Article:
Toddler Training Rule #2 — Keep your cool.
While it may be frustrating to be faced with defiance, anger and punishments inevitably only lead to more tears, tantrums, and meltdowns. That doesn’t mean that giving in with bribes is the way to stop the meltdown. While that broccoli might be eaten on the promise of ice cream later, parents will soon learn they have trained their children to need a reward to do basic everyday activities like eating healthy food, speaking respectfully, and cooperating, says McAlpine.
Instead, try to stay calm, be patient, and say yes to your toddler when you can. Whenever possible, give your child choices, such as, “Would you like your dinner on a red plate or the green plate today?” suggests McAlpine. “A little choice can go a long way [toward] a child feeling the autonomy he or she needs.”
How To Take Care of Preschoolers
Parenting Preschoolers Rule #1 — Instill lifelong healthy habits.
Childhood obesity has become a major problem. The CDC reports that one in five school-age children in the US is obese, and the rate of obesity has more than tripled since the 1970s. The preschool years are a great time to build healthy nutrition habits that will benefit everyone in the household. Offering kids fresh fruit and vegetables in ready-to-eat, bite-size pieces and limiting processed foods and sugar can help. Being physically active is also good for growing bodies. It’s a fantastic way to use up all that energy kids have! Other healthy habits, including cooking at home, eating meals together when possible, and getting enough sleep, will benefit kids in both the short and long term.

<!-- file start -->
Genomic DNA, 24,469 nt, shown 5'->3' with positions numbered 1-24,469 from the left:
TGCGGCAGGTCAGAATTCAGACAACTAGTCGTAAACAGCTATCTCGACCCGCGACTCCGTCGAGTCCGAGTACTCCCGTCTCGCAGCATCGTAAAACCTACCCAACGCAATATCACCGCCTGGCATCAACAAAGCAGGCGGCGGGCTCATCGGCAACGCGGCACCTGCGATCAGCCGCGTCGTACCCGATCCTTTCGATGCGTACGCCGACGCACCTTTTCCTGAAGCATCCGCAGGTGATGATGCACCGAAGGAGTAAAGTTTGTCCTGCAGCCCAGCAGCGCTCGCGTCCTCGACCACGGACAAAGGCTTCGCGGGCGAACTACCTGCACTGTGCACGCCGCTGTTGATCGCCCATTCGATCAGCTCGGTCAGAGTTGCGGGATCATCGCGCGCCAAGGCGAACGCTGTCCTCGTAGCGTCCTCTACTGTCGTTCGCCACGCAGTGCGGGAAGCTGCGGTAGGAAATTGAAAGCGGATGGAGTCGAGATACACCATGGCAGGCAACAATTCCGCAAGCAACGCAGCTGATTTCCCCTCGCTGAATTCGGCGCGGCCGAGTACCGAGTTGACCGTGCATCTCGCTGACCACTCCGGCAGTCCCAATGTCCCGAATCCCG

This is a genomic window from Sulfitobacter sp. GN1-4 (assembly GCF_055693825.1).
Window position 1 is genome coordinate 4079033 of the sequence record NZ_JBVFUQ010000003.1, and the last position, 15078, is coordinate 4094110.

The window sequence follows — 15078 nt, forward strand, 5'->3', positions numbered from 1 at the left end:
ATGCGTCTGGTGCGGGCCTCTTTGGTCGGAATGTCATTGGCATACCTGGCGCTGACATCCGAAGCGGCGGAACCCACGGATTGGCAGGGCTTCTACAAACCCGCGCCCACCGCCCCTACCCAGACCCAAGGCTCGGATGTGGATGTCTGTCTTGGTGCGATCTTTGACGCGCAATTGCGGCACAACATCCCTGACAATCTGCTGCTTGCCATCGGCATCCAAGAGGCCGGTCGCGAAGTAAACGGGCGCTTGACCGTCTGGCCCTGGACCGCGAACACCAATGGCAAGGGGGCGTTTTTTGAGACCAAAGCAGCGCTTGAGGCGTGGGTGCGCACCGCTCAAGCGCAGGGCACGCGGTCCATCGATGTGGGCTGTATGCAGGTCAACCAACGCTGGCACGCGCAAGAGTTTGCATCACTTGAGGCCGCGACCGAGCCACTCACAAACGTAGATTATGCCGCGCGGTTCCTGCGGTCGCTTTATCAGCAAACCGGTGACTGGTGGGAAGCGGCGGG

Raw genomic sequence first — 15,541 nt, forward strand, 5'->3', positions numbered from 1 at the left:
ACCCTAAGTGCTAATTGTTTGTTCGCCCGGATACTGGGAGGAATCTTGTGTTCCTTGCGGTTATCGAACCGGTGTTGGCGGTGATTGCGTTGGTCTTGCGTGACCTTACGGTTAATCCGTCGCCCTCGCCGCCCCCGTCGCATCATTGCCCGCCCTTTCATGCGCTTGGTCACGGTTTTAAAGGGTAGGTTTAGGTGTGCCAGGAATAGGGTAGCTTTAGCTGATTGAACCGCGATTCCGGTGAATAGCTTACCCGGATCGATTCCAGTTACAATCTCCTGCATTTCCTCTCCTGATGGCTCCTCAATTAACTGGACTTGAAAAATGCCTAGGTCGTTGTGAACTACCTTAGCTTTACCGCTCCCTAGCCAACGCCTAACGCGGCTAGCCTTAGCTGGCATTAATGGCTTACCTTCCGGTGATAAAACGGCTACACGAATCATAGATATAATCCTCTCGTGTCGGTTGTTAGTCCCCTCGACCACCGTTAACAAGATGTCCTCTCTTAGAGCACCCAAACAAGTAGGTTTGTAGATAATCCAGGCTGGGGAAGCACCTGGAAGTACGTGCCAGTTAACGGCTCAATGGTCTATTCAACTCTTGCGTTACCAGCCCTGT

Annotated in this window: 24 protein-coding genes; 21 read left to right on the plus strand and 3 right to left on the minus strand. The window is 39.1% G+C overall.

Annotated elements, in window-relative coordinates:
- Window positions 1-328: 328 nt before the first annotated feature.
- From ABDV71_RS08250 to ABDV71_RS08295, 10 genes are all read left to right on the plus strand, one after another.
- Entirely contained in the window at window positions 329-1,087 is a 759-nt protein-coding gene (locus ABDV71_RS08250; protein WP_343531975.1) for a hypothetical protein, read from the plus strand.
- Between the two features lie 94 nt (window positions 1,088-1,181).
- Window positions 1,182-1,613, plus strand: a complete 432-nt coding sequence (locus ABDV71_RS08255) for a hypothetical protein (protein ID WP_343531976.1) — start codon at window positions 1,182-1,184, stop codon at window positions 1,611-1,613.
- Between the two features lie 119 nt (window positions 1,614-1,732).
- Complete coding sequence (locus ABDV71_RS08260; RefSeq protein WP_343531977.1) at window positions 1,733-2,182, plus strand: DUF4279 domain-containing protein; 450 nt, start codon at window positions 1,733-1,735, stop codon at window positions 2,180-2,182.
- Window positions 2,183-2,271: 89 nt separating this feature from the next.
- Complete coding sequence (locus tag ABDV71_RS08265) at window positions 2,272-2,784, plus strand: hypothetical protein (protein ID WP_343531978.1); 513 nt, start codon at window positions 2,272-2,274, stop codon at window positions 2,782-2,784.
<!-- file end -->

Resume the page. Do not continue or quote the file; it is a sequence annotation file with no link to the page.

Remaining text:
Parenting Preschoolers Rule #2 — Set up chores.
Even at preschool age, it’s not too soon to start introducing your child to some simple chores. According to Beth Kobliner, author of Make Your Kid a Money Genius, even kids as young as 18 months can do simple chores like hanging up a coat or putting away their shoes. “Research demonstrates that kids who do chores become more successful adults, possibly because of the sense of mastery that they get from a job well done or the feeling of harmony that comes from chipping in as a team player,” she writes. As your child gets older, they can take on more household chores to help out the family. Keep in mind that it’s best not to pay your kids for doing chores, advises Kobliner, or suddenly you’ll be negotiating how much money it’ll take for them to make their beds.
This is also a good opportunity to establish a strong work ethic. “Most people associate the word ‘chores’ with something unpleasant, something we don’t want to do but are forced or bribed to do,” says McAlpine. Instead, reframe what chores are and how they work by using positive terms and a positive attitude. “Parents can’t expect kids to tidy up after themselves or contribute around the home as a family member and enjoy it, if parents model a negative attitude to home management or are messy. Put some music on; work together to decide who does what tasks and when they are to be done; and start early — young kids love to help,” she adds.
How To Take Care of Your Elementary School-Aged Kids
Elementary Rule #1 — Set firm rules around tech.
With practically every home hosting a slew of technology, from smartphones to consoles and computers, the battle for screen time can feel near constant. This is one area where parents need to establish firm rules about the amount of time you’re comfortable with your child having, as well as the content they have access to, advises Katzman. “Your vigilance cannot take a day off, because if you give an inch on this one, your kids will take a mile.”